Marc Chagall was born in Vitebsk, then part of the Russian Empire, in 1887. Czar Aleksandr III was Emperor of All Russia. Mr Benz had only just patented the first motor car. The Eiffel Tower was under construction.
By the time of his death in 1985, at the age of 97, the Space Shuttle programme was in full swing and you could buy CDs in the shops. He could, in theory, have seen Arnold Schwarzenegger in The Terminator at his local cinema. On the day he died, You Spin Me Round (Like A Record) by Dead or Alive was Number One in the UK charts. You’d think Chagall would have enjoyed the title, if not the music.
Chagall’s work spans the twentieth century, from the days of the Impressionists and the Cubists (he was on the fringes of the group in Paris just before the First World War) through Abstract Expressionism, Pop Art, conceptual art and the rest. He was hugely productive as a painter and printmaker, but he also made stained glass, tapestry and much else.
He's extremely famous and would feature on many people's lists of top-ten twentieth-century artists. As such, his work is highly sought-after and very expensive, and we've never managed to acquire one.
Thanks to the Government’s Acceptance in Lieu scheme, which enables taxpayers to transfer important works of art into public ownership, that’s no longer the case and we are thrilled to welcome L’Écuyère (The Horse Rider) to the collection.
Andrew Stirling and Simonetta Stirling-Zanda, who lived in Edinburgh, had inherited the painting from her parents, who had in turn bought it in the 1950s. Andrew and Simonetta were regular visitors to the National Galleries of Scotland and they requested that on their deaths it should be offered in lieu of tax to us. It even comes with a very lovely credit line, requested by them and their family. It specifies their ‘fondness’ for the Gallery of Modern Art! What a great way of sharing that fondness.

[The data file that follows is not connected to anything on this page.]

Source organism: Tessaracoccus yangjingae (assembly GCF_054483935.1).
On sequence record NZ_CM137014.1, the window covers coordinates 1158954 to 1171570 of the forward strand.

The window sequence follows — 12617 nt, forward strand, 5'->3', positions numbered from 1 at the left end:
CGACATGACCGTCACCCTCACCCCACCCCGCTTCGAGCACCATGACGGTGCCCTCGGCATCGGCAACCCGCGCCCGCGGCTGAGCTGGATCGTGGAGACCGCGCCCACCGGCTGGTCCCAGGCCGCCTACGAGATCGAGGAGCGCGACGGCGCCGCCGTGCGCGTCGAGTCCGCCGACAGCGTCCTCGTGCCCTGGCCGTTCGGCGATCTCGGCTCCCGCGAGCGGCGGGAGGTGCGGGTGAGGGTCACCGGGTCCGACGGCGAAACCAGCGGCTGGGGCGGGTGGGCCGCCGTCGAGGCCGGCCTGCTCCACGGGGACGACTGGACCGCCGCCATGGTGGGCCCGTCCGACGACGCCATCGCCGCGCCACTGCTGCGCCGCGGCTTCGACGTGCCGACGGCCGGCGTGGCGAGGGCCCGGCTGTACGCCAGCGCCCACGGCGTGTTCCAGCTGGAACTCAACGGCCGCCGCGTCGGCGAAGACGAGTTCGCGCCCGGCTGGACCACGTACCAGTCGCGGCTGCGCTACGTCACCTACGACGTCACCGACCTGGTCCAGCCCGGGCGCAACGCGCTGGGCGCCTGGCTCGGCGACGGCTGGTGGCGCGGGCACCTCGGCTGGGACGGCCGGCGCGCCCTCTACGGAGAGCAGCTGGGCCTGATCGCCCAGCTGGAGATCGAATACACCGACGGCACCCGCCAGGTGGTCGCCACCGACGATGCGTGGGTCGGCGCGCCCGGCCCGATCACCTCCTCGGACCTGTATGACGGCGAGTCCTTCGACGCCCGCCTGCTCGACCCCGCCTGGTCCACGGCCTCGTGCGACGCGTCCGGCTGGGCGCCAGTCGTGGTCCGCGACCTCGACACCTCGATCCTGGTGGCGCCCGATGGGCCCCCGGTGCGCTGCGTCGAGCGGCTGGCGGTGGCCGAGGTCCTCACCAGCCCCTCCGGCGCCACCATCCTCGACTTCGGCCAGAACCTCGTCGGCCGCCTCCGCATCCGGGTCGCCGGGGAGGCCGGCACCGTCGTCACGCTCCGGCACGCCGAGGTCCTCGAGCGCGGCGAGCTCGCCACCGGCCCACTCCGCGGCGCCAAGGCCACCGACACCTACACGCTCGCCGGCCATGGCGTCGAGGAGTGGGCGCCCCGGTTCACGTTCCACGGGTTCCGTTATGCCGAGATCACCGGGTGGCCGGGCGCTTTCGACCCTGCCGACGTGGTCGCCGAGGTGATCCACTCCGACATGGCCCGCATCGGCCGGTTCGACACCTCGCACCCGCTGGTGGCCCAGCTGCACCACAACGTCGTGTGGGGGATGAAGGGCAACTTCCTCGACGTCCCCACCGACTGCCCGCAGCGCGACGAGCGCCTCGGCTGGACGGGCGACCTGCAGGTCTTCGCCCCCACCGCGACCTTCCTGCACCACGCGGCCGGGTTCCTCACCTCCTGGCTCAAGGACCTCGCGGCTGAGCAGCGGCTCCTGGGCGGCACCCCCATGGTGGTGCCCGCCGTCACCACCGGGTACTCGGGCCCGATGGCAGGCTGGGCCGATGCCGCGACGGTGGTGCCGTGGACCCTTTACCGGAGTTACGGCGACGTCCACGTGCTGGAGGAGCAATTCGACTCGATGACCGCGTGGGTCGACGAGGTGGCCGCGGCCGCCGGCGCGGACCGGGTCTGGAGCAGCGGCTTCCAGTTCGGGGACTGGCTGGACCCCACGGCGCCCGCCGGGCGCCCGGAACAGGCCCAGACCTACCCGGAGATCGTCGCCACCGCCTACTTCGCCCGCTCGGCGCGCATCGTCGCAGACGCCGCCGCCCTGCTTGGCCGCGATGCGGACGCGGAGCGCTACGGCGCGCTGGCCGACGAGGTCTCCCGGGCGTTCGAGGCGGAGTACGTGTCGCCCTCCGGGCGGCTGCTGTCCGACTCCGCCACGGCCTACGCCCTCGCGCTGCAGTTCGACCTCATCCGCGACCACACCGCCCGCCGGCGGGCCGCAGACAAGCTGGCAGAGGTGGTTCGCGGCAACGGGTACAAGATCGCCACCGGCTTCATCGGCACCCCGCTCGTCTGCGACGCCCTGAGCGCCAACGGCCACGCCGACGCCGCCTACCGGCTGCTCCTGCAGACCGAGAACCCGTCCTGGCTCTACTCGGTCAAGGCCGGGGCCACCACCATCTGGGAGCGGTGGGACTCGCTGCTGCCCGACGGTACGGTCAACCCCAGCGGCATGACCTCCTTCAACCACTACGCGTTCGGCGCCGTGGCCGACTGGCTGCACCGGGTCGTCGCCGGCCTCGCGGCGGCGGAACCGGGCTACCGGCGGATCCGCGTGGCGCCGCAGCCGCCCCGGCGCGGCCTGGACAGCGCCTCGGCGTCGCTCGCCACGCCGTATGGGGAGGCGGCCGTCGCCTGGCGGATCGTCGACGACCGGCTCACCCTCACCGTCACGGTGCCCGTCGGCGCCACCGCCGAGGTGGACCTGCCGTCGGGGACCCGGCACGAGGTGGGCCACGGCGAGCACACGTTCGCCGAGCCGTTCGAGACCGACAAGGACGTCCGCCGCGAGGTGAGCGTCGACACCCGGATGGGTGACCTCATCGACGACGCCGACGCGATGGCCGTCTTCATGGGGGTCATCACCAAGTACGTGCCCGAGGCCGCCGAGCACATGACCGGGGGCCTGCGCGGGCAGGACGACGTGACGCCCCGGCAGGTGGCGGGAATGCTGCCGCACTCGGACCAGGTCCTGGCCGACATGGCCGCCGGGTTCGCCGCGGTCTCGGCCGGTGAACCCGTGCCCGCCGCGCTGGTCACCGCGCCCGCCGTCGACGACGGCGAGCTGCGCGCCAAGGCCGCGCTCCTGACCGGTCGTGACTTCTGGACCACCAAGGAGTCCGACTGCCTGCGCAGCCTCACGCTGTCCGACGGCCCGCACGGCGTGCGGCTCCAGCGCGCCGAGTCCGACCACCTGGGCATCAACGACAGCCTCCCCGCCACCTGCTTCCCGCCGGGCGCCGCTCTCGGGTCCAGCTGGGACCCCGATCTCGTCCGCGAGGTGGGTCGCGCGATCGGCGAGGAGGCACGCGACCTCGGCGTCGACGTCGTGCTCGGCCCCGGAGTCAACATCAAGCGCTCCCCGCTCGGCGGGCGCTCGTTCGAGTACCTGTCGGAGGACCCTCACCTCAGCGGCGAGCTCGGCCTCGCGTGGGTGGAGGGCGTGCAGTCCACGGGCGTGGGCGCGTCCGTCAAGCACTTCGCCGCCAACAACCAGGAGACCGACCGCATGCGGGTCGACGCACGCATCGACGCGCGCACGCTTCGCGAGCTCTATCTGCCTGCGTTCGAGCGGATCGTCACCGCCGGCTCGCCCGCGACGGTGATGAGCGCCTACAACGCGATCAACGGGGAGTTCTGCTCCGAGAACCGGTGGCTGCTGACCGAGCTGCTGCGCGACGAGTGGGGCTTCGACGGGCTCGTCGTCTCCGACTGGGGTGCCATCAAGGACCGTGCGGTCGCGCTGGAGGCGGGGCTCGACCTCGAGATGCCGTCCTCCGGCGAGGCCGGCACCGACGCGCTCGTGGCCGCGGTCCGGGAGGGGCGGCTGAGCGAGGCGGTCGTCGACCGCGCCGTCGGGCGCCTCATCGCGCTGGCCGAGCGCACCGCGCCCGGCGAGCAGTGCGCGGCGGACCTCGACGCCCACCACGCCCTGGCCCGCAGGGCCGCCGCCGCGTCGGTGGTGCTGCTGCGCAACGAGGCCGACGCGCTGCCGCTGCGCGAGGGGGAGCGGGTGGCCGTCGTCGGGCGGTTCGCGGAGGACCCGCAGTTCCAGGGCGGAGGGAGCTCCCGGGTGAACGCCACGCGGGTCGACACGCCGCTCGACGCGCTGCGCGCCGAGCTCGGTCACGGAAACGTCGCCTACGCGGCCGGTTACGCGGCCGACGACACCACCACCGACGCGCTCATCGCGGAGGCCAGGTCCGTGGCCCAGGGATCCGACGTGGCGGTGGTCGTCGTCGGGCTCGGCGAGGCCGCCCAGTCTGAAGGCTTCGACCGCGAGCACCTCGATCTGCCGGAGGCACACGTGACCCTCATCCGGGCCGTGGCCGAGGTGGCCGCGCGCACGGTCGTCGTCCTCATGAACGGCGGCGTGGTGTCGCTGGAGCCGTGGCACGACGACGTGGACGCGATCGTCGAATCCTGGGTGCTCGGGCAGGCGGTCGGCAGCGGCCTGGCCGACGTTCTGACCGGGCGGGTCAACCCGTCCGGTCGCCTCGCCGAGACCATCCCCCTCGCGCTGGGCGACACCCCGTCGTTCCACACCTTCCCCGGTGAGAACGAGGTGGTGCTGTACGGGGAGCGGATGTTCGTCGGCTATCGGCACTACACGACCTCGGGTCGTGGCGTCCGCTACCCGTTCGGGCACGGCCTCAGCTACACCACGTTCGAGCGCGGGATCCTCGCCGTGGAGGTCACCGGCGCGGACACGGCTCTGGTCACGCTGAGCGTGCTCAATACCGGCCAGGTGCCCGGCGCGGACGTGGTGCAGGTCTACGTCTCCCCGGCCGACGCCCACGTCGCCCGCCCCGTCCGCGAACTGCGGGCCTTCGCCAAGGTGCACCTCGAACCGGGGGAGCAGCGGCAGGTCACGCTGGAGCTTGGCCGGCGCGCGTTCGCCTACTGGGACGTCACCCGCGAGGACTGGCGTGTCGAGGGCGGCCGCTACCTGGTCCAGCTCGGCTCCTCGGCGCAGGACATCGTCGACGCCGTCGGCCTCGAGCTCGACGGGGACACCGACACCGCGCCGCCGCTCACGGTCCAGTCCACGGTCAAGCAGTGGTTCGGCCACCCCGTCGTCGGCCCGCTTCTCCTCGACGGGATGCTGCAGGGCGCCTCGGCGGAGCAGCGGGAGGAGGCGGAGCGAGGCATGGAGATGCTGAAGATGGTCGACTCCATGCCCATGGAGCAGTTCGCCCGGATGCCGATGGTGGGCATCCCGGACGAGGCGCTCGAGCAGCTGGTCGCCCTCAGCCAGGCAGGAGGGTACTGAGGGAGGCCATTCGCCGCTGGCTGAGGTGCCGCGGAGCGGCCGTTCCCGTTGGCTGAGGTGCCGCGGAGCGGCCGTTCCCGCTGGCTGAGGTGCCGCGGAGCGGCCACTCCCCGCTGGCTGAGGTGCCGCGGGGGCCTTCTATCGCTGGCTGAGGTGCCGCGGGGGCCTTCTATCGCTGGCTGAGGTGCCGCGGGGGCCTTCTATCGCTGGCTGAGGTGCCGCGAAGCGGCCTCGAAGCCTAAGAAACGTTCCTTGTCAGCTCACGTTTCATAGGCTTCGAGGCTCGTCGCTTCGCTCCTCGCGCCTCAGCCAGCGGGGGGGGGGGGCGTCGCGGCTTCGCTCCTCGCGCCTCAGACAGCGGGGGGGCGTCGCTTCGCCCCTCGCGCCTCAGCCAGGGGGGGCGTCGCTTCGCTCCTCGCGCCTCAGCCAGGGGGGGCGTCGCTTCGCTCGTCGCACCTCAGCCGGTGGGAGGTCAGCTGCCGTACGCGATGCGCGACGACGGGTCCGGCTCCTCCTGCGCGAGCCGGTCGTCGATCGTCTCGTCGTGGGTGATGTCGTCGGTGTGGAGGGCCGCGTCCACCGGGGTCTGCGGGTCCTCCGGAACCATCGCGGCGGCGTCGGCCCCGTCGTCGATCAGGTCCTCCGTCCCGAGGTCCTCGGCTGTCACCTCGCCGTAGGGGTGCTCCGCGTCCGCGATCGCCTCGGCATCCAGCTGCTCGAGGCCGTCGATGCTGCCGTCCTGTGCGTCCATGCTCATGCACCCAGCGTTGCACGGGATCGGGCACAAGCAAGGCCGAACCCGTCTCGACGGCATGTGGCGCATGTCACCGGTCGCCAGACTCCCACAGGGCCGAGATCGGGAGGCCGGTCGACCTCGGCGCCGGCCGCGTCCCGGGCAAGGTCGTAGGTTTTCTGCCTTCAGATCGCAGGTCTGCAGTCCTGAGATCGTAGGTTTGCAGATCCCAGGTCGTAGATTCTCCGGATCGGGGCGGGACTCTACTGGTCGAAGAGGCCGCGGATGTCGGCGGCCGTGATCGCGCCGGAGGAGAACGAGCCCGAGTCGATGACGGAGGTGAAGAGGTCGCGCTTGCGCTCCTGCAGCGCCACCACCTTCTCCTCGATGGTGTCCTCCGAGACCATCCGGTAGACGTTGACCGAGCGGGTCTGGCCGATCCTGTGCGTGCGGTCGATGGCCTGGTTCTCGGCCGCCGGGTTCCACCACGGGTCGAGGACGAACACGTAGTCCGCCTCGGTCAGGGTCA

The female circus horse-rider is a recurring subject in Chagall’s work. It’s an obsession that went back to the village fairs he saw in his childhood. But it really took off in the 1920s when the art dealer Ambroise Vollard invited him to make a project based upon the circus. They visited the circus together and Vollard even let him use his private box seats. Chagall went back regularly with his ten-year-old daughter. It led to a series of gouache paintings, The Vollard Circus. He returned to the circus theme constantly thereafter.
Chagall, who was Jewish, fled occupied France for the USA. He only returned in 1948. Our gouache was made during a five-year period from 1949–53. That isn’t a rough ‘circa’ guess at a date. Those dates are actually inscribed by him on the picture. He probably returned to it periodically over that five-year date span.
During that period, he settled just outside St-Paul-de-Vence, a chic little town near Nice on the Côte d’Azur. Picasso and Matisse lived nearby. It was around this time that gouache became a preferred medium. It allowed him to get that amazing, pigment-heavy azure blue, which embodies the colour and intense light of the Mediterranean.